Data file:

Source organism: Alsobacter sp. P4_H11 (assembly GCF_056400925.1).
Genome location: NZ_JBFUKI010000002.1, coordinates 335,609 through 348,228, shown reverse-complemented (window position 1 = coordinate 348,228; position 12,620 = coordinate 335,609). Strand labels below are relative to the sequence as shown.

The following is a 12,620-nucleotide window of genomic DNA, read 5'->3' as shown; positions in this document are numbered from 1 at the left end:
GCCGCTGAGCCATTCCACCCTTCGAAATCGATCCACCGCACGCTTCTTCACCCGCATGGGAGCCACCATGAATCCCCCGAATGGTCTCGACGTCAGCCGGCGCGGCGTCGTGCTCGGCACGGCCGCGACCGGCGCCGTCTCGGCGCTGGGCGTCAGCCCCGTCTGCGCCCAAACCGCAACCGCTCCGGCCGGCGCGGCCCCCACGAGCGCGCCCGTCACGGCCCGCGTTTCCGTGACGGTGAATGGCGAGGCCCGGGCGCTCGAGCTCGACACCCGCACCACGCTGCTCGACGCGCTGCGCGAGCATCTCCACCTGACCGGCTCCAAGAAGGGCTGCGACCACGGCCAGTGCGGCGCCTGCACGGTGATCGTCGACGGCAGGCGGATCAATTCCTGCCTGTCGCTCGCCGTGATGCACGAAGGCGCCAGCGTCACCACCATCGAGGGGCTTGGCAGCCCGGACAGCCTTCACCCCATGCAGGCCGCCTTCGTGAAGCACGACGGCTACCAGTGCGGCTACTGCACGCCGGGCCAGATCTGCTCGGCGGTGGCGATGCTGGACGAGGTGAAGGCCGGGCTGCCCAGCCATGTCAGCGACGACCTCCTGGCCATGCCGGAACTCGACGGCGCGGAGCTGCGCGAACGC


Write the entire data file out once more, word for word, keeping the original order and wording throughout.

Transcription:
Source organism: Alsobacter sp. P4_H11 (assembly GCF_056400925.1).
Genome location: NZ_JBFUKI010000002.1, coordinates 335,609 through 348,228, shown reverse-complemented (window position 1 = coordinate 348,228; position 12,620 = coordinate 335,609). Strand labels below are relative to the sequence as shown.

The following is a 12,620-nucleotide window of genomic DNA, read 5'->3' as shown; positions in this document are numbered from 1 at the left end:
GCCGCTGAGCCATTCCACCCTTCGAAATCGATCCACCGCACGCTTCTTCACCCGCATGGGAGCCACCATGAATCCCCCGAATGGTCTCGACGTCAGCCGGCGCGGCGTCGTGCTCGGCACGGCCGCGACCGGCGCCGTCTCGGCGCTGGGCGTCAGCCCCGTCTGCGCCCAAACCGCAACCGCTCCGGCCGGCGCGGCCCCCACGAGCGCGCCCGTCACGGCCCGCGTTTCCGTGACGGTGAATGGCGAGGCCCGGGCGCTCGAGCTCGACACCCGCACCACGCTGCTCGACGCGCTGCGCGAGCATCTCCACCTGACCGGCTCCAAGAAGGGCTGCGACCACGGCCAGTGCGGCGCCTGCACGGTGATCGTCGACGGCAGGCGGATCAATTCCTGCCTGTCGCTCGCCGTGATGCACGAAGGCGCCAGCGTCACCACCATCGAGGGGCTTGGCAGCCCGGACAGCCTTCACCCCATGCAGGCCGCCTTCGTGAAGCACGACGGCTACCAGTGCGGCTACTGCACGCCGGGCCAGATCTGCTCGGCGGTGGCGATGCTGGACGAGGTGAAGGCCGGGCTGCCCAGCCATGTCAGCGACGACCTCCTGGCCATGCCGGAACTCGACGGCGCGGAGCTGCGCGAACGC